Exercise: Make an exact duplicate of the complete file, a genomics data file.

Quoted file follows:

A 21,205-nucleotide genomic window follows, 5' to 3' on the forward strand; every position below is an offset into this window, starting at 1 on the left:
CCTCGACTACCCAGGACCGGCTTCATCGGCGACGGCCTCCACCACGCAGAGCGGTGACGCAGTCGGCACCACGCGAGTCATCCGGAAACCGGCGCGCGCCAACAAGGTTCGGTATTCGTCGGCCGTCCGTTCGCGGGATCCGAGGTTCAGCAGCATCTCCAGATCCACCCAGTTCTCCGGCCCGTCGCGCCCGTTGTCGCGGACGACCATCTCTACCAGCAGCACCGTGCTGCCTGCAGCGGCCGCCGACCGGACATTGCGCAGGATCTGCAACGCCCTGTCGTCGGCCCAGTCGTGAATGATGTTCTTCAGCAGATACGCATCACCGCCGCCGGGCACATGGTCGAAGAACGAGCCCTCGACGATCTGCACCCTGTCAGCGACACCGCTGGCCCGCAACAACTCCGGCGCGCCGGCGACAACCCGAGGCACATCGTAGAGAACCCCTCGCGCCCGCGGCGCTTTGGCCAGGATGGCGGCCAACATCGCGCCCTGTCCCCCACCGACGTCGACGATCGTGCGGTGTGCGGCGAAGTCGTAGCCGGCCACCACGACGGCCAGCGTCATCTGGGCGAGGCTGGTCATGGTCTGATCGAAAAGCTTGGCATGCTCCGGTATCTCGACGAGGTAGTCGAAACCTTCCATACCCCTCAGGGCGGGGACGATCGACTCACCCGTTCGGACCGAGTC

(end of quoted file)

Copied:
A 21,205-nucleotide genomic window follows, 5' to 3' on the forward strand; every position below is an offset into this window, starting at 1 on the left:
CCTCGACTACCCAGGACCGGCTTCATCGGCGACGGCCTCCACCACGCAGAGCGGTGACGCAGTCGGCACCACGCGAGTCATCCGGAAACCGGCGCGCGCCAACAAGGTTCGGTATTCGTCGGCCGTCCGTTCGCGGGATCCGAGGTTCAGCAGCATCTCCAGATCCACCCAGTTCTCCGGCCCGTCGCGCCCGTTGTCGCGGACGACCATCTCTACCAGCAGCACCGTGCTGCCTGCAGCGGCCGCCGACCGGACATTGCGCAGGATCTGCAACGCCCTGTCGTCGGCCCAGTCGTGAATGATGTTCTTCAGCAGATACGCATCACCGCCGCCGGGCACATGGTCGAAGAACGAGCCCTCGACGATCTGCACCCTGTCAGCGACACCGCTGGCCCGCAACAACTCCGGCGCGCCGGCGACAACCCGAGGCACATCGTAGAGAACCCCTCGCGCCCGCGGCGCTTTGGCCAGGATGGCGGCCAACATCGCGCCCTGTCCCCCACCGACGTCGACGATCGTGCGGTGTGCGGCGAAGTCGTAGCCGGCCACCACGACGGCCAGCGTCATCTGGGCGAGGCTGGTCATGGTCTGATCGAAAAGCTTGGCATGCTCCGGTATCTCGACGAGGTAGTCGAAACCTTCCATACCCCTCAGGGCGGGGACGATCGACTCACCCGTTCGGACCGAGTC